I didn’t really expect to see the road changed. But it was.
It was worse!
We’ve thought we should visit the county courthouse some day when it was open to get the names and addresses of the other landowners along this road. Then we could send out letters suggesting a group effort to fund a bit of road improvement. We’ve done that at the other woods with success, and the road there isn’t nearly as bad as this one.
Now I’m beginning to think that no one wants the road improved. Unless it’s wet, the road is passable as long as you go carefully. Perhaps they think this will keep out interlopers. As it was, we saw absolutely no sign of any visitors to our forty acres in the time since we’d been there, so maybe the bad road really does keep them away.
I’ve mentioned before that if you put me down blindfolded in either one of my two bits of forest (Roundrock or Fallen Timbers), I could instantly tell you where I was because of the smell. Fallen Timbers has a tangy, oaky smell, and when we pulled into our little track through the trees and rolled down our windows, I could smell that we were there! The scent was laden with memories of our hikes around Fallen Timbers, and I was eager to park the TOYOTA and see that there was to see. But first we had to stop and clear away what had convinced me that we hadn’t had any interlopers lately. Several large tree branches had fallen on the road. (Not the ones in the photo above.) Libby volunteered to move them while I idled the truck, and in a moment she had them out of the way and we continued the few hundred feet to our ridgetop fire ring and sometime campsite. I parked and we leapt out.
My Good Neighbor Max had kept this mowed for us in the past, but he hadn’t been through at least as long as the branches had been across the road, and a bit of scrub had popped up here and there. We spent a little time clearing some fallen branches from this area as well. (This is so that should Good Neighbor Max return to mow, he’ll be able to cover most of the area.)
What I really wanted to do, though, a hike away, so we got ourselves organized and struck out for the old logging road that lead to the eastern side of our woods.
The owner before me (he said it was the owner before him, but I don’t think that’s true) had logged most of the marketable timber from the land before he sold it to me. The big machines had carved temporary roads to various points in the forest, and since this was nearly a dozen years ago, nature has been busy reclaiming the open land. We had a hard time finding the old logging road, and it was when we were standing in a thicket of sumac that towered over our heads that I realized we were on the road, we were on a road that we had driven on only a few years before. The thicket is on the top of the ridge where it gets a lot of sunlight, and I guess that accounts for its luxuriant growth. Once we moved down hill a bit from there and were back in the shade of the big oaks, the old road became more evident. It was still open enuf to hike along, though driving it would be a challenge. Had we stuck with our original plan of moving to this bit of forest, we would have kept this road open because it passes the building site we intended to use. Now we’re just letting nature reclaim it.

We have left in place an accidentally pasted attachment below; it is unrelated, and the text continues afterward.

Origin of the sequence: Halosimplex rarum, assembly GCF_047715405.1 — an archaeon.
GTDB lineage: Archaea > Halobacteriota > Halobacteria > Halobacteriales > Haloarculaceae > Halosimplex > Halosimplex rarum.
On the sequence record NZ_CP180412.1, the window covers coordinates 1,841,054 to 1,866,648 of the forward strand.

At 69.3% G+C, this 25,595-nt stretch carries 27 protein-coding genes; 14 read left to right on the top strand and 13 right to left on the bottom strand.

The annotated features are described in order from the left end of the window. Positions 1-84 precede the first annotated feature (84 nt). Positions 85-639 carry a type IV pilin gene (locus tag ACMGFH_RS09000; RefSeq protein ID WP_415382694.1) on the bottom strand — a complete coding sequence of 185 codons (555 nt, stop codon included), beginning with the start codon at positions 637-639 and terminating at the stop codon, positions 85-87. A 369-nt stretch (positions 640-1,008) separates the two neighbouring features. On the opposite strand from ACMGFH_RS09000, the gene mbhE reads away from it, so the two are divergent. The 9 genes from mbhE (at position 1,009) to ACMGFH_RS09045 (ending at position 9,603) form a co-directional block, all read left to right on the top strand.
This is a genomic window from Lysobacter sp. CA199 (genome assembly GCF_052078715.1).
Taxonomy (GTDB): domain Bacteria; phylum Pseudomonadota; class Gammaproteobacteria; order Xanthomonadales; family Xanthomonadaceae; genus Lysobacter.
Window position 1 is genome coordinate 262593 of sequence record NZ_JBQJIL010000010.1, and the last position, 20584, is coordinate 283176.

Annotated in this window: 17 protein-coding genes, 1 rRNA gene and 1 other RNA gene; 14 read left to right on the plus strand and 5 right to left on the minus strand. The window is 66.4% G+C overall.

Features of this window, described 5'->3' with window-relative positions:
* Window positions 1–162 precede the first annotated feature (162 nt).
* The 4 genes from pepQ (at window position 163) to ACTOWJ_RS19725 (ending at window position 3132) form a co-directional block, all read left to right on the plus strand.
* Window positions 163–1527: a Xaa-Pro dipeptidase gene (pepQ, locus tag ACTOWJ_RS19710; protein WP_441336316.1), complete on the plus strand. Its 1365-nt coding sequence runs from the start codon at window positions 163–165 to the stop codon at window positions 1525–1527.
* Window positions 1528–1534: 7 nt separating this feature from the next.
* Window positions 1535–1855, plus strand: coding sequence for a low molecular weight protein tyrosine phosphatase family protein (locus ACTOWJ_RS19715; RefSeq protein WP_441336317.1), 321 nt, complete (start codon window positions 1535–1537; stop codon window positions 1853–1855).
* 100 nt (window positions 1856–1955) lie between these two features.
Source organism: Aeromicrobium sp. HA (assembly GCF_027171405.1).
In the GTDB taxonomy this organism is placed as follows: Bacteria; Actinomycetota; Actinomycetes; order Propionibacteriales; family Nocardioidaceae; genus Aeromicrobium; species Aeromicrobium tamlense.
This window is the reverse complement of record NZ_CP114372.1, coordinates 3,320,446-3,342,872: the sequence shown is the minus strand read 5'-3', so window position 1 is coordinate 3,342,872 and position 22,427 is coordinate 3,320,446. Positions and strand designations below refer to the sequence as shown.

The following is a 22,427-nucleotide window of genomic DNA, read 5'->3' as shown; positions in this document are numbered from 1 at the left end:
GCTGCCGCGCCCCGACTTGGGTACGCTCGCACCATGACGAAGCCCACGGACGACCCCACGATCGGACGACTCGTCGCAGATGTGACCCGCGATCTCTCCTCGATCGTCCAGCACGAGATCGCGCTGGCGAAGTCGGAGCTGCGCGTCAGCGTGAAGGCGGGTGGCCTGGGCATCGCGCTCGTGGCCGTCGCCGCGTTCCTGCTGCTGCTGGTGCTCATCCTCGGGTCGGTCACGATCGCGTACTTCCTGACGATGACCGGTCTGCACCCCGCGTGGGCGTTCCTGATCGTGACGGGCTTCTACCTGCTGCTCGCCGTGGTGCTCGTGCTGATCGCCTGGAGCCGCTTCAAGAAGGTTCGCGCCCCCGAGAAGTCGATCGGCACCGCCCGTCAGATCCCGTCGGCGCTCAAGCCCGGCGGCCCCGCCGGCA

This road leads more or less east all the way to the edge of our property and onto our neighbor’s land. One thing we’ve leared about local loggers is that they aren’t always that certain where property lines really run. It was along this bit of old logging road that we came to the impasse you see above. There’s road leading up to it and road beyond it, but that tangle of fallen limbs was more than we intended to attack on that visit, so we diverted around it, and that lead to a surprising and pleasant discovery.
We had to stomp and push through the trees and grapevines on the side of the old road to get past the tangle of fallen branches, and I happened to look down as I was extracting myself from the malevolent branches to see a small hawthorn tree growing at my feet.
Now, really long-time readers will know that before we had planted any nannyberries or button bush at Roundrock, before we had created our pine plantation, even before we had plugged our first pecan into the gravel below the dam, we had planted fifty hawthorn trees along the western property line at Fallen Timbers. That has to have been nearly a decade ago now. Regardless, that’s clear on the other side of our land. The hawthorn tree I had nearly stepped on was almost at the eastern property line, a quarter mile away. Aside from the trees we had planted, we had never seen any hawthorns in this forest. I think the one we found is a native.
I called Libby over to see what I had found, and as she pushed through the branches and vines, she came across a couple more hawthorns. It seems that we had stumbled upon a small grove of these things that had found their way into our forest on their own.
Of course they were barely two feet tall, and they were deep in the understory, shaded from the light and competing for the soil resources. But I took it all as a positive sign of the increasing diversity of our forest.
That was just a happy diversion though. My real goal of the morning was to go to the suspected Indian burial mounds and sweep them with the metal detector I had brought along, but I’ll tell you about that in my next post since this one has gotten much too long.
Today in Missouri history:
- The first issue of the Anzeiger des Westens, Missouriâ€™s first German-language newspaper, appears in St. Louis in 1835.
- The last session of the Confederate legislature of Missouri ended on this date with the articles of secession being signed by Governor Claiborne Fox Jackson.